My assumption is that breakfasts and lunches will be largely individual affairs, based on when people get up and what their ski schedule is. (That said, I will almost certainly cook eggs for people, and there might be a reprise of Thanksgiving's wildly successful pecan sticky buns.) We'll buy milk and cereal, cheese and crackers, and sandwich fixings. Dinner is where the real action will take place. Dinner for 11. I've done that once or twice in my life, but it was for Thanksgiving (an almost entirely predetermined menu made up of dishes that almost everyone likes to eat). What do I make for 11 people for dinner night after night?

But I'm getting ahead of myself. The first question I have to answer is whether or not I'm really willing to take on this project. The urge not to eat Doritos and microwaved burritos and canned faux cheese for dinner for a week is strong. Strong enough to overcome every rational objection to the idea of volunteering to play house chef for a dozen people for a week? I think so.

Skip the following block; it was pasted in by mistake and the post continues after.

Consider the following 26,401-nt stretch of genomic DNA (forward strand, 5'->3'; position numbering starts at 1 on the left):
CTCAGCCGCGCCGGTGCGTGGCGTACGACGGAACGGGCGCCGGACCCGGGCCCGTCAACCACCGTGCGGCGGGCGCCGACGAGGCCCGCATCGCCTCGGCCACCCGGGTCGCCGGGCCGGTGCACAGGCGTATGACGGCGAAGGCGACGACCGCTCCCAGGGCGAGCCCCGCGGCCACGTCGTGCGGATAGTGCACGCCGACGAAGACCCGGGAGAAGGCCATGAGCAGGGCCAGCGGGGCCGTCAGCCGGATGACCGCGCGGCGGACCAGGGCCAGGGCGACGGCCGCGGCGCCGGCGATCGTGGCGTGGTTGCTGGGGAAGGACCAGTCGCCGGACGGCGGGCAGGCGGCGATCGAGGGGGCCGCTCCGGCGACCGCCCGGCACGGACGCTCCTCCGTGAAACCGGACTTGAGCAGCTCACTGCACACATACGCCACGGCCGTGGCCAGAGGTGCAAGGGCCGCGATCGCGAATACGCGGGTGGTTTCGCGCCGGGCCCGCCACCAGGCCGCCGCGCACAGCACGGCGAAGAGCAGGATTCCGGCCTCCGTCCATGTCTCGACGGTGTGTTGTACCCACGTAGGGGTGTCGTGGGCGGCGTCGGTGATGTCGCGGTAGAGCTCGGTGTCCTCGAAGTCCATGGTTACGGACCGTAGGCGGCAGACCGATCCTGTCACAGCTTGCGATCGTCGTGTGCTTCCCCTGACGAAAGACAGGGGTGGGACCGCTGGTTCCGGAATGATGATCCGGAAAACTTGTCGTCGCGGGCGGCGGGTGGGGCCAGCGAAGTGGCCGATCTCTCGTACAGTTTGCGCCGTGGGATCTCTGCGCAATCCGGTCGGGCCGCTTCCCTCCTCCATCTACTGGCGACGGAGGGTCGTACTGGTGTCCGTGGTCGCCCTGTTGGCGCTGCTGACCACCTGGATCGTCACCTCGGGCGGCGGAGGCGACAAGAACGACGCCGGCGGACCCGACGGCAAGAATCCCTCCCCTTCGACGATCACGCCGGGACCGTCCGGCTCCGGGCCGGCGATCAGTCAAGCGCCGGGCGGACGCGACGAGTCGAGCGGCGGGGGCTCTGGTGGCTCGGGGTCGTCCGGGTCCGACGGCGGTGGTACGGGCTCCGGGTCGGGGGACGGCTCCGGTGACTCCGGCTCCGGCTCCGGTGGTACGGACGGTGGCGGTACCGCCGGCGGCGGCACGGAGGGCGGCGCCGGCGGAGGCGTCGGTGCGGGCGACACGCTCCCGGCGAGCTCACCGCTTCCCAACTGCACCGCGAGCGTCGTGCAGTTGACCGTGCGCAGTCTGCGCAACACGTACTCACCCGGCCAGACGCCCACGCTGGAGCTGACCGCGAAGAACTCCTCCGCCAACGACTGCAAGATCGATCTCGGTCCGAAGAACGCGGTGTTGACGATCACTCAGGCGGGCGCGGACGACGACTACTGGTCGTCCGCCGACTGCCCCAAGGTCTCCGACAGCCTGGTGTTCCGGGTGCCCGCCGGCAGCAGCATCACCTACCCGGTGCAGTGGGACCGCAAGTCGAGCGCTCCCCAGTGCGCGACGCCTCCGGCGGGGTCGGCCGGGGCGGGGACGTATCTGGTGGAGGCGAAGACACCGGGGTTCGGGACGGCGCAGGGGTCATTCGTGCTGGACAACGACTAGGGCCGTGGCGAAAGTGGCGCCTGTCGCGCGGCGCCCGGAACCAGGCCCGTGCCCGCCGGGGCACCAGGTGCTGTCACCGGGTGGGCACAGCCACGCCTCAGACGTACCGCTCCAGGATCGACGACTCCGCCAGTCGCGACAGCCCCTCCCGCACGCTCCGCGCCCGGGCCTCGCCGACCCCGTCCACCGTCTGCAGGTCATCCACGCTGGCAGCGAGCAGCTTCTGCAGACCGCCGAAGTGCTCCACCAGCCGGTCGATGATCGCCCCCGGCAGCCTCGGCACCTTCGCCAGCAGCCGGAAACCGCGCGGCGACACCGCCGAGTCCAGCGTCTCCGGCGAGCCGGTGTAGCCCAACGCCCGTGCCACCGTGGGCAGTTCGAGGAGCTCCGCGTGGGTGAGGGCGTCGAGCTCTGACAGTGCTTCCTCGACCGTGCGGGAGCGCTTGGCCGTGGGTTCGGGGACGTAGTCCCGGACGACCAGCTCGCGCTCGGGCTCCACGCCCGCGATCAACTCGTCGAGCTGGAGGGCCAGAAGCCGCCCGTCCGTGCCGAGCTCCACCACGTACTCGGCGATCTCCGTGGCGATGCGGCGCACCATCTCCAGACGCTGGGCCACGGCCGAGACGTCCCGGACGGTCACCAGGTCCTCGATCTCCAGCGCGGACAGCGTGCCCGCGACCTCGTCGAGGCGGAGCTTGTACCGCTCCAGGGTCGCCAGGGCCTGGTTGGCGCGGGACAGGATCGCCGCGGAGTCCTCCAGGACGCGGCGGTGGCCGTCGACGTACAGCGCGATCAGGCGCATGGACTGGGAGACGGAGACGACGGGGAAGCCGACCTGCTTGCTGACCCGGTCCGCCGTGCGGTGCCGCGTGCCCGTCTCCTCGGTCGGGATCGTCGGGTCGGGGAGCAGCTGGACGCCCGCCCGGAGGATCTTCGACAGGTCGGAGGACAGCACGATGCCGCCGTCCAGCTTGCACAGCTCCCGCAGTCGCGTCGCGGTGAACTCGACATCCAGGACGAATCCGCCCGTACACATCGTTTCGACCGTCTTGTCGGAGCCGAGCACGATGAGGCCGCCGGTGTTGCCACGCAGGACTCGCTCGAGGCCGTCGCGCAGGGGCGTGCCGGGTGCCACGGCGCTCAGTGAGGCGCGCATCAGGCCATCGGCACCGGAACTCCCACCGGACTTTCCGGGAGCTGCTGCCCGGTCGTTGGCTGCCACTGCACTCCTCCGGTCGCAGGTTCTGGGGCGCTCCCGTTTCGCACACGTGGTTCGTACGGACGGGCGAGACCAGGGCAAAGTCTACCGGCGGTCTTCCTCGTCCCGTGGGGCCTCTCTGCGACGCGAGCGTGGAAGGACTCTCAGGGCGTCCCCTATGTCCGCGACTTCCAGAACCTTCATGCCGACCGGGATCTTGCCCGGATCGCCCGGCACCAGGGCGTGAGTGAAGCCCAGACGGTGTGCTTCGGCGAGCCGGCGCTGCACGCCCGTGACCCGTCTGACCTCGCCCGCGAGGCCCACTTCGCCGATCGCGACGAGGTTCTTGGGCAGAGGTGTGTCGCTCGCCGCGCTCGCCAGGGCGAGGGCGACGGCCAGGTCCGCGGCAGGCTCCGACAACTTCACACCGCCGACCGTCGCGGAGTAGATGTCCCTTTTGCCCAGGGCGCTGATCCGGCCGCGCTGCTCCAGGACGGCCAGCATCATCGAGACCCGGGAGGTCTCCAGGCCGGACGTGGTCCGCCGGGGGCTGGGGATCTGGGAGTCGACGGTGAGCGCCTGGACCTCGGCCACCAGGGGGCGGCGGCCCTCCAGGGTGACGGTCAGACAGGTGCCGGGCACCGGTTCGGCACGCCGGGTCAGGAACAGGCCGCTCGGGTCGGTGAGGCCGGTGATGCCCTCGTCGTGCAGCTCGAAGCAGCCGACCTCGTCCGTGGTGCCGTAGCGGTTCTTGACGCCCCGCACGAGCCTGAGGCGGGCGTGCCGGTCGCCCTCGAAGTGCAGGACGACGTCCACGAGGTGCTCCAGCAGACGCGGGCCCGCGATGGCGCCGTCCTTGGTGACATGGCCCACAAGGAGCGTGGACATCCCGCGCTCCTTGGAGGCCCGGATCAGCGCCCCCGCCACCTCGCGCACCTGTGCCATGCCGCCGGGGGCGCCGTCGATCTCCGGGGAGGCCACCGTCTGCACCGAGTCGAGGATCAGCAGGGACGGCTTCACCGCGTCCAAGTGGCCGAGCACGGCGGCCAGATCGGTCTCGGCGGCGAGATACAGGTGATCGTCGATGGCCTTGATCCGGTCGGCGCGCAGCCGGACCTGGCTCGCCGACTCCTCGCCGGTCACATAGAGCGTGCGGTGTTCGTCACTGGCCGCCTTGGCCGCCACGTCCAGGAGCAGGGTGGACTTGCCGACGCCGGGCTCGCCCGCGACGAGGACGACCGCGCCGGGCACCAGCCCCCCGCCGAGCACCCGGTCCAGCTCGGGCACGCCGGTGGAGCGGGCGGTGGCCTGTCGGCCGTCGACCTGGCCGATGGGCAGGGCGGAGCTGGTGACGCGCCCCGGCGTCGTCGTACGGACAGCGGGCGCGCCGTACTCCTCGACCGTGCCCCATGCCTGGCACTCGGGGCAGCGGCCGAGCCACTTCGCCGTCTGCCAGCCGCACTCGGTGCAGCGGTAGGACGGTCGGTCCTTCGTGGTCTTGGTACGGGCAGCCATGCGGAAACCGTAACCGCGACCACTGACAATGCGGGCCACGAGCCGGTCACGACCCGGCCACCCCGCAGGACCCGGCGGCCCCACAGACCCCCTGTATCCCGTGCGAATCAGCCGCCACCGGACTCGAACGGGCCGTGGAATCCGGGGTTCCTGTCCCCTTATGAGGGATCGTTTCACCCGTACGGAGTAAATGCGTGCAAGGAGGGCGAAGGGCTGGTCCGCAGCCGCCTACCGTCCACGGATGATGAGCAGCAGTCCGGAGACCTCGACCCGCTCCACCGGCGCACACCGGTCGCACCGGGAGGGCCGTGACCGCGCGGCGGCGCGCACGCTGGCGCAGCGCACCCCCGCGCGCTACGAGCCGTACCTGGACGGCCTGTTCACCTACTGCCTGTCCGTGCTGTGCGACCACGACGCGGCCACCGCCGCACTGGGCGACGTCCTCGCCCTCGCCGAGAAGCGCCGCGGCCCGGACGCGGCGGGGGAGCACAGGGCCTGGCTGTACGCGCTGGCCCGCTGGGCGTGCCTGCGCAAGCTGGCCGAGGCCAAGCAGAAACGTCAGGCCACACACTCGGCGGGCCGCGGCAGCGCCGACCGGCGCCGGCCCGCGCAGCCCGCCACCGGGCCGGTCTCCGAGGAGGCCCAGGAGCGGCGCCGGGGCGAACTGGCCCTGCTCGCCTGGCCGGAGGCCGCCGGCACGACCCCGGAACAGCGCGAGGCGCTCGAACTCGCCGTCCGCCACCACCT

Operating under the assumption, then, that I will be packing my apron and my knives, I'd like to draft the brainstorming power of my little corner of the blogosphere. What do I cook for 11 people? I don't know what kind of equipment I'll have available to me, other than my trusty knives: presumably a chef's knife, a utility knife, a serrated knife, and maybe a paring knife. The cabin's web page says things like "a very complete kitchen for your chef" and " fully equipped with quality appliances, microwave, coffee maker and plenty of high quality cookware and serving ware," but who knows what that actually means?

Grocery sources are a Costco in Bozeman (we're flying into Bozeman, so I assume we'll stock up there just after we arrive) and, according to the trip organizer, a couple of grocery stores within a few miles of the cabin in Big Sky.